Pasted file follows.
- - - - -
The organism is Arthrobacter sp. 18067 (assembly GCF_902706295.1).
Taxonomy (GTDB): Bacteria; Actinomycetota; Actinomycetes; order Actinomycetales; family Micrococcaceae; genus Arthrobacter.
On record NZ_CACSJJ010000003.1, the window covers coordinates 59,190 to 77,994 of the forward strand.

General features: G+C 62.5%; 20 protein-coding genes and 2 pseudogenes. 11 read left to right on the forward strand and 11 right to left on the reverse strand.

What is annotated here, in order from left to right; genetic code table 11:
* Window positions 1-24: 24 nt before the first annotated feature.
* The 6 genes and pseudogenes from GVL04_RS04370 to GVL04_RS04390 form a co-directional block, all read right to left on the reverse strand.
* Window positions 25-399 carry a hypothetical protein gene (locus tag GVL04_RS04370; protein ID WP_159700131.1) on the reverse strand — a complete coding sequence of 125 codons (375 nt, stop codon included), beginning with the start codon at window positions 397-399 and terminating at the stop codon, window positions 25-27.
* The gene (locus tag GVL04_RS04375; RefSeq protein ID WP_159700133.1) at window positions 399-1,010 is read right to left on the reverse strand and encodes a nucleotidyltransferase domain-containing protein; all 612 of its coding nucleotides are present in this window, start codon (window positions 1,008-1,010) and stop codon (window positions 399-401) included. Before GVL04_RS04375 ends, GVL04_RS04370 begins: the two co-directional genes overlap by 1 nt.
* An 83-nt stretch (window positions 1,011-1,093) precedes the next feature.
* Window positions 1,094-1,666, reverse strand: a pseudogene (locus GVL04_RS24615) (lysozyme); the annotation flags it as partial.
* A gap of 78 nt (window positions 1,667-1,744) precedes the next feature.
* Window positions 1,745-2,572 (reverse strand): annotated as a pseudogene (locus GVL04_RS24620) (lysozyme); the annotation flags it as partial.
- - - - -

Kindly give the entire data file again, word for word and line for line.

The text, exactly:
The organism is Arthrobacter sp. 18067 (assembly GCF_902706295.1).
Taxonomy (GTDB): Bacteria; Actinomycetota; Actinomycetes; order Actinomycetales; family Micrococcaceae; genus Arthrobacter.
On record NZ_CACSJJ010000003.1, the window covers coordinates 59,190 to 77,994 of the forward strand.

General features: G+C 62.5%; 20 protein-coding genes and 2 pseudogenes. 11 read left to right on the forward strand and 11 right to left on the reverse strand.

What is annotated here, in order from left to right; genetic code table 11:
* Window positions 1-24: 24 nt before the first annotated feature.
* The 6 genes and pseudogenes from GVL04_RS04370 to GVL04_RS04390 form a co-directional block, all read right to left on the reverse strand.
* Window positions 25-399 carry a hypothetical protein gene (locus tag GVL04_RS04370; protein ID WP_159700131.1) on the reverse strand — a complete coding sequence of 125 codons (375 nt, stop codon included), beginning with the start codon at window positions 397-399 and terminating at the stop codon, window positions 25-27.
* The gene (locus tag GVL04_RS04375; RefSeq protein ID WP_159700133.1) at window positions 399-1,010 is read right to left on the reverse strand and encodes a nucleotidyltransferase domain-containing protein; all 612 of its coding nucleotides are present in this window, start codon (window positions 1,008-1,010) and stop codon (window positions 399-401) included. Before GVL04_RS04375 ends, GVL04_RS04370 begins: the two co-directional genes overlap by 1 nt.
* An 83-nt stretch (window positions 1,011-1,093) precedes the next feature.
* Window positions 1,094-1,666, reverse strand: a pseudogene (locus GVL04_RS24615) (lysozyme); the annotation flags it as partial.
* A gap of 78 nt (window positions 1,667-1,744) precedes the next feature.
* Window positions 1,745-2,572 (reverse strand): annotated as a pseudogene (locus GVL04_RS24620) (lysozyme); the annotation flags it as partial.